MUMBAI: There is a reason legendary former Australia skipper and ideas pioneer Ian Chappell’s voice is missed in cricket broadcasting, at least by Indian fans, who often get an unpalatable cocktail of hyperbole and cliche in the guise of commentary.
Chappell is unadulterated and no-nonsense, even if it means robustly disagreeing with compatriots, ike he did on Monday.
Speaking from Sydney during a virtual press conference facilitated by Star Sports, Chappell, while previewing the Border Gavaskar Trophy that starts in Nagpur from February 9, shot down former wicketkeeper Ian Healy’s views about the visitors starting with an advantage if wickets are “not unfair”.
Referring to Healy’s views, Chappell stated, “A lot of that is based on what Australia have done at home. They are playing in India. Why anyone would think that India don’t start with an advantage, I don’t know. Anyone who thinks Australia are starting with an advantage are talking through their hat.”
Commenting further, Chappell savagely added, “There is a lot of rubbish spoken about pitches. I believe no one other than the curator should have a say on what kind of
wickets are produced. I don’t think it should be up to the players, manager, or coach. You should just produce a good pitch.”
What is a good pitch, then? Chappell, paraphrasing curators, says, “One on which a team wins after tea on the final day.”
Ravi Shastri, former India all-rounder and coach of the Indian team that won back-to-back Test series Down Under, though is clear about what is a good pitch for him.
“I want the ball to turn from Day 1. Capitalise on your strength,” he proclaimed with Shastri-esque swag.
So, does that mean India will go in with three spinners? A big advocate of playing with five bowlers during his coaching days, Shastri replied in the affirmative, but with a rider: not to finalise your XI until an hour before the game.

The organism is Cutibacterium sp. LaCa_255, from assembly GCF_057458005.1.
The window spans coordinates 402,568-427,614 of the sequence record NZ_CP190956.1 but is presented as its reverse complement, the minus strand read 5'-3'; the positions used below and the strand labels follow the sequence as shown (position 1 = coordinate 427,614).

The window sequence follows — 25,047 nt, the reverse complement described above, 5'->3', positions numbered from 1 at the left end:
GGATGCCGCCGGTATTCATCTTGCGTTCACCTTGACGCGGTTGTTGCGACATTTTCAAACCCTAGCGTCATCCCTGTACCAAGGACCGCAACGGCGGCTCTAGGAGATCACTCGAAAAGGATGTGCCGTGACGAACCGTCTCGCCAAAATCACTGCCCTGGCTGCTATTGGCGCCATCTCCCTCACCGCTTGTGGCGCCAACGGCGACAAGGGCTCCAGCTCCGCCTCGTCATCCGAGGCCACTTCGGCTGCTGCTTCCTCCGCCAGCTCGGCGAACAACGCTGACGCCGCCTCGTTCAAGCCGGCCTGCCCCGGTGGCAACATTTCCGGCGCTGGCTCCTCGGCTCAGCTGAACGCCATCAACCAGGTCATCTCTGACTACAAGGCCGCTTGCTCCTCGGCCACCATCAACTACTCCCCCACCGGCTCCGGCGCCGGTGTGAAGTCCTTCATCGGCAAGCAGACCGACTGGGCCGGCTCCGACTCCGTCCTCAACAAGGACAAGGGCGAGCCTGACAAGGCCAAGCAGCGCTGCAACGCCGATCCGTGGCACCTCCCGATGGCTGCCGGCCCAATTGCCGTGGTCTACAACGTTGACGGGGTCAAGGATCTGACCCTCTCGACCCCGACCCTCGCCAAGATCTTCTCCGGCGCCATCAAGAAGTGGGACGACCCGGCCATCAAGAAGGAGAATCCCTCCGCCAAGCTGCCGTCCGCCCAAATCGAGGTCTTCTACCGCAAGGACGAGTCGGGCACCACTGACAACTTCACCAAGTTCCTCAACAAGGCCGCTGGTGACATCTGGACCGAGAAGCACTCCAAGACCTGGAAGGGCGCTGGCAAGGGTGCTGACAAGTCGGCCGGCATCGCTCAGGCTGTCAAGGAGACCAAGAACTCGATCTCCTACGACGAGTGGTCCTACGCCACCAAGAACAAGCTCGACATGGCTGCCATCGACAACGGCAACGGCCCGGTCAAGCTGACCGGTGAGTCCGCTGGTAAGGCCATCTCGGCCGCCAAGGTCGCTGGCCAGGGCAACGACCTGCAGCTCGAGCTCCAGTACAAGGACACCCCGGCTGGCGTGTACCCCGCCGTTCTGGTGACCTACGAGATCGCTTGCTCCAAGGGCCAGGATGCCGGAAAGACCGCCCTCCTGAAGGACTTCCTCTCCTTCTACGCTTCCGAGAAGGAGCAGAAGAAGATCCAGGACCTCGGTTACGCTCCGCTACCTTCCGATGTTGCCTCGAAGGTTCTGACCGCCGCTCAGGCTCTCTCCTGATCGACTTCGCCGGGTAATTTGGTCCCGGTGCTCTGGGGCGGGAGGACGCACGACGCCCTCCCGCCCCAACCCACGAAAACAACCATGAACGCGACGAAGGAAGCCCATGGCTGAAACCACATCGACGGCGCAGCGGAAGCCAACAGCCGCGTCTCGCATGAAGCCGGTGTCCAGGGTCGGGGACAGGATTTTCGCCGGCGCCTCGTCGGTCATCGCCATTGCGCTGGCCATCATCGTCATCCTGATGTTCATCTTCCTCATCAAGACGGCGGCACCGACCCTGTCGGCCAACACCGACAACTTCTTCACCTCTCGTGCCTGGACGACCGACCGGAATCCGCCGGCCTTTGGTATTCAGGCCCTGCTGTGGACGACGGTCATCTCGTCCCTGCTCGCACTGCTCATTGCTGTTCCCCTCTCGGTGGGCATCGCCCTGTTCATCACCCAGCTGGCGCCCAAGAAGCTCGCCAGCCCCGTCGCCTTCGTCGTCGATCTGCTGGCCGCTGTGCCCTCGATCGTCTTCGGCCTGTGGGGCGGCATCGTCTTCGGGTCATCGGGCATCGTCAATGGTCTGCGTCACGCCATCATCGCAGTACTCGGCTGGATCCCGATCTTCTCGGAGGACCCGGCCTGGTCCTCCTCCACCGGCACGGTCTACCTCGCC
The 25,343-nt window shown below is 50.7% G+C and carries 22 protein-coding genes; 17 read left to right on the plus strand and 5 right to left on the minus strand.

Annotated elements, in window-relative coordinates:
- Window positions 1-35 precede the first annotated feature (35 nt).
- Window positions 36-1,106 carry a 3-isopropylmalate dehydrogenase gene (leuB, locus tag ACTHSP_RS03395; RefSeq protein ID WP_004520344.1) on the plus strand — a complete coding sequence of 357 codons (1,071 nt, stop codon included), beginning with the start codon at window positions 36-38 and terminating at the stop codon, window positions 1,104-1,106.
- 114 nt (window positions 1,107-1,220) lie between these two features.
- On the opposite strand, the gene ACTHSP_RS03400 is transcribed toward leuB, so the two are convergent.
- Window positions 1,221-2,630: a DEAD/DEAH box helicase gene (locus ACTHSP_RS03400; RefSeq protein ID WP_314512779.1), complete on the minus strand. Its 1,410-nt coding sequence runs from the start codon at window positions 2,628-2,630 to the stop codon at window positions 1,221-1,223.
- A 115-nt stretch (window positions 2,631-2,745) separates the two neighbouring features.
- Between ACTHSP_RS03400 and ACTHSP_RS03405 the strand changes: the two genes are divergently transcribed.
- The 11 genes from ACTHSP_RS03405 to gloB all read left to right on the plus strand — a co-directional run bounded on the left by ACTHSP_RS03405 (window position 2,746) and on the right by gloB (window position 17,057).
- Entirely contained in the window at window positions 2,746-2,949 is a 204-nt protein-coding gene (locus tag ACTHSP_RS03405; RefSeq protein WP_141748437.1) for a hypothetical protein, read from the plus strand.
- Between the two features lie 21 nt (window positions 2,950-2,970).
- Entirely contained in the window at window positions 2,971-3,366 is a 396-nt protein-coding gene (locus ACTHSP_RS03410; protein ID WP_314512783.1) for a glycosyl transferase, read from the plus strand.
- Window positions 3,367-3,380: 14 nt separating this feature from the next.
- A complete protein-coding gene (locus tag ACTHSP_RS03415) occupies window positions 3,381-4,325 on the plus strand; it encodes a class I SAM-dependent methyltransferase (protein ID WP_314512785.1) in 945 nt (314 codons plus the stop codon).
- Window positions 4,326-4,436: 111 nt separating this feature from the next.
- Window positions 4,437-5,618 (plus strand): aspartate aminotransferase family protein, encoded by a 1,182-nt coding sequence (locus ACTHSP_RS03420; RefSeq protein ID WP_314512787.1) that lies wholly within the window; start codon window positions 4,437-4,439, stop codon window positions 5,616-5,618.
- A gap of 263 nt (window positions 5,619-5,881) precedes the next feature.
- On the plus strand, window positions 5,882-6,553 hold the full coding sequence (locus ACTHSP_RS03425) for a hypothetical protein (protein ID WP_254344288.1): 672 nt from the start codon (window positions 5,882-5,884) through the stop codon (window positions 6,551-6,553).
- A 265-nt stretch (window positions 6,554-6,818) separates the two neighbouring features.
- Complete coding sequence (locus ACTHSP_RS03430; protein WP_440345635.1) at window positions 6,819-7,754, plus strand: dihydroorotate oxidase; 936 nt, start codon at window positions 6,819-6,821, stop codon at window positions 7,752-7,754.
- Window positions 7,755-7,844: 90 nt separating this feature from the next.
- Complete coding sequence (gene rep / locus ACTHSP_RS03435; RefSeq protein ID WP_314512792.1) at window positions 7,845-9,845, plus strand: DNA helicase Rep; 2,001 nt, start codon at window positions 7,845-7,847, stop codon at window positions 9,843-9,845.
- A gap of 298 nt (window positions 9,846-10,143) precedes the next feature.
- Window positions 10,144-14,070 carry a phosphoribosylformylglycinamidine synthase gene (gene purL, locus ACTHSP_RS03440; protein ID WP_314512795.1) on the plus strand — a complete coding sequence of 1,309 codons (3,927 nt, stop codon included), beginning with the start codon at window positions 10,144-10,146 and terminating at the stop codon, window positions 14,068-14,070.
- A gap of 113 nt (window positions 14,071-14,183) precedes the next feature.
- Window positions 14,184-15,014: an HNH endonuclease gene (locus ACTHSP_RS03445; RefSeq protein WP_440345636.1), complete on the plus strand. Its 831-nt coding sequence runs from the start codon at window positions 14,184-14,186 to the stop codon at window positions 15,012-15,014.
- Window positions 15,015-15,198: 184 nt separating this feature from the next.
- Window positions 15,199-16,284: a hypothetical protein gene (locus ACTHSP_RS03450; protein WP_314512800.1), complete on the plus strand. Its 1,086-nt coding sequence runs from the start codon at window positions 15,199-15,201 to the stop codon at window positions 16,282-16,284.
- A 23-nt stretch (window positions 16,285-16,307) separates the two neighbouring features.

“Never predict a playing XI till you see the pitch. It will be three spinners in Ashwin, Jadeja and Kuldeep Yadav with Mohammed Shami and Mohammed Siraj as the two pacers.”
Why does he prefer Kuldeep and not Axar Patel, who had a productive series in Bangladesh, late last year and has an enviable home record?
“Jadeja and Axar are similar bowlers. Kuldeep is different. If you lose the toss on Day 1, you need someone who will give it a rip. If anyone can spin it on Day 1, it will be Kuldeep,” Shastri analysed.
The 60-year-old also said that India have a tricky selection call to make while finding an ideal replacement for Rishabh Pant, currently recuperating post-surgery, after a serious car accident in December.
“Pant ticked all the boxes. Not only did his keeping improve, he could get under the skin of the opposition. As a batter, he is so dangerous. Pant has played more match-winning knocks than any of our top five batters in recent times. But the wicketkeeper will be the person who is good with the gloves than with the bat,” he stressed, almost indicating that India may opt for KS Bharat rather than go for a like-for-like replacement, and draft in Ishan Kishan.
Shastri also reckoned that India may hand a Test debut to T20 star Suryakumar Yadav, even if it means making the tough choice of playing him over Shubman Gill. While Shastri would want Gill in the team, he feels India must pick the right guy for the No. 5 position.
“If you want to do well in India, you must rotate strike and not let bowlers bowl maidens. Blocking won’t help. A quick 30 or 40 could decide the game. Surya can get runs quickly and disrupt the opposition,” Shastri felt.\
Adding another layer of mystery to their curious relationship, Shastri concluded with some sagely but unsolicited advice for Ashwin: don’t over plan. Shastri said, “You don’t want Ashwin to over-think and try too many things. Just keep it there and let the pitch do the rest. If Ashwin is on fire, that might decide the outcome of the series.”